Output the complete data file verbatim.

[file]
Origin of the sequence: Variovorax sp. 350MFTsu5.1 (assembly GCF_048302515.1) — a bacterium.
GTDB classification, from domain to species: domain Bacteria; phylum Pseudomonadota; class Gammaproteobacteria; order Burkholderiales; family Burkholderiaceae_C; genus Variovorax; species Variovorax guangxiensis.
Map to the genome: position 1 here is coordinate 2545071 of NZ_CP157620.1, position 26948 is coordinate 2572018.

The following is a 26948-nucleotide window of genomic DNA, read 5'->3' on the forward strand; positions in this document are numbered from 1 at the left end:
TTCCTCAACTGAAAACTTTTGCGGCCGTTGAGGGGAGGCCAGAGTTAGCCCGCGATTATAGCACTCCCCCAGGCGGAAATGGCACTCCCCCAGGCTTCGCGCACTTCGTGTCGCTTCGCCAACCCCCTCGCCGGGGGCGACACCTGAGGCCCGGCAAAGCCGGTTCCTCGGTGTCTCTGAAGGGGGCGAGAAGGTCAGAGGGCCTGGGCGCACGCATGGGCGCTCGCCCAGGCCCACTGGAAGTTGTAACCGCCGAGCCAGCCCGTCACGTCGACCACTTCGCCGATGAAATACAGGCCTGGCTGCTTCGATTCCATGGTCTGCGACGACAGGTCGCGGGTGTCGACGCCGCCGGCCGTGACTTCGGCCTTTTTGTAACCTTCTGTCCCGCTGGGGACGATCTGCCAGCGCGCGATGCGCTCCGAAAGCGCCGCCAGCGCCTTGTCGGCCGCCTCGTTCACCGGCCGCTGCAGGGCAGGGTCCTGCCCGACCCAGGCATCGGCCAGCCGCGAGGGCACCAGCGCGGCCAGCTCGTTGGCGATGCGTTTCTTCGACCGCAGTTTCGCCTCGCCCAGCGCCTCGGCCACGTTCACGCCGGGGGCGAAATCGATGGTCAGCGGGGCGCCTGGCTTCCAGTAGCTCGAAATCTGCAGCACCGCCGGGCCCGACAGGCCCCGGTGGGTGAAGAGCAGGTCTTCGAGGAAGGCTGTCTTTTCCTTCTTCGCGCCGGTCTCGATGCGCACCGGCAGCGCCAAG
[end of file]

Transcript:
Origin of the sequence: Variovorax sp. 350MFTsu5.1 (assembly GCF_048302515.1) — a bacterium.
GTDB classification, from domain to species: domain Bacteria; phylum Pseudomonadota; class Gammaproteobacteria; order Burkholderiales; family Burkholderiaceae_C; genus Variovorax; species Variovorax guangxiensis.
Map to the genome: position 1 here is coordinate 2545071 of NZ_CP157620.1, position 26948 is coordinate 2572018.

The following is a 26948-nucleotide window of genomic DNA, read 5'->3' on the forward strand; positions in this document are numbered from 1 at the left end:
TTCCTCAACTGAAAACTTTTGCGGCCGTTGAGGGGAGGCCAGAGTTAGCCCGCGATTATAGCACTCCCCCAGGCGGAAATGGCACTCCCCCAGGCTTCGCGCACTTCGTGTCGCTTCGCCAACCCCCTCGCCGGGGGCGACACCTGAGGCCCGGCAAAGCCGGTTCCTCGGTGTCTCTGAAGGGGGCGAGAAGGTCAGAGGGCCTGGGCGCACGCATGGGCGCTCGCCCAGGCCCACTGGAAGTTGTAACCGCCGAGCCAGCCCGTCACGTCGACCACTTCGCCGATGAAATACAGGCCTGGCTGCTTCGATTCCATGGTCTGCGACGACAGGTCGCGGGTGTCGACGCCGCCGGCCGTGACTTCGGCCTTTTTGTAACCTTCTGTCCCGCTGGGGACGATCTGCCAGCGCGCGATGCGCTCCGAAAGCGCCGCCAGCGCCTTGTCGGCCGCCTCGTTCACCGGCCGCTGCAGGGCAGGGTCCTGCCCGACCCAGGCATCGGCCAGCCGCGAGGGCACCAGCGCGGCCAGCTCGTTGGCGATGCGTTTCTTCGACCGCAGTTTCGCCTCGCCCAGCGCCTCGGCCACGTTCACGCCGGGGGCGAAATCGATGGTCAGCGGGGCGCCTGGCTTCCAGTAGCTCGAAATCTGCAGCACCGCCGGGCCCGACAGGCCCCGGTGGGTGAAGAGCAGGTCTTCGAGGAAGGCTGTCTTTTCCTTCTTCGCGCCGGTCTCGATGCGCACCGGCAGCGCCAAG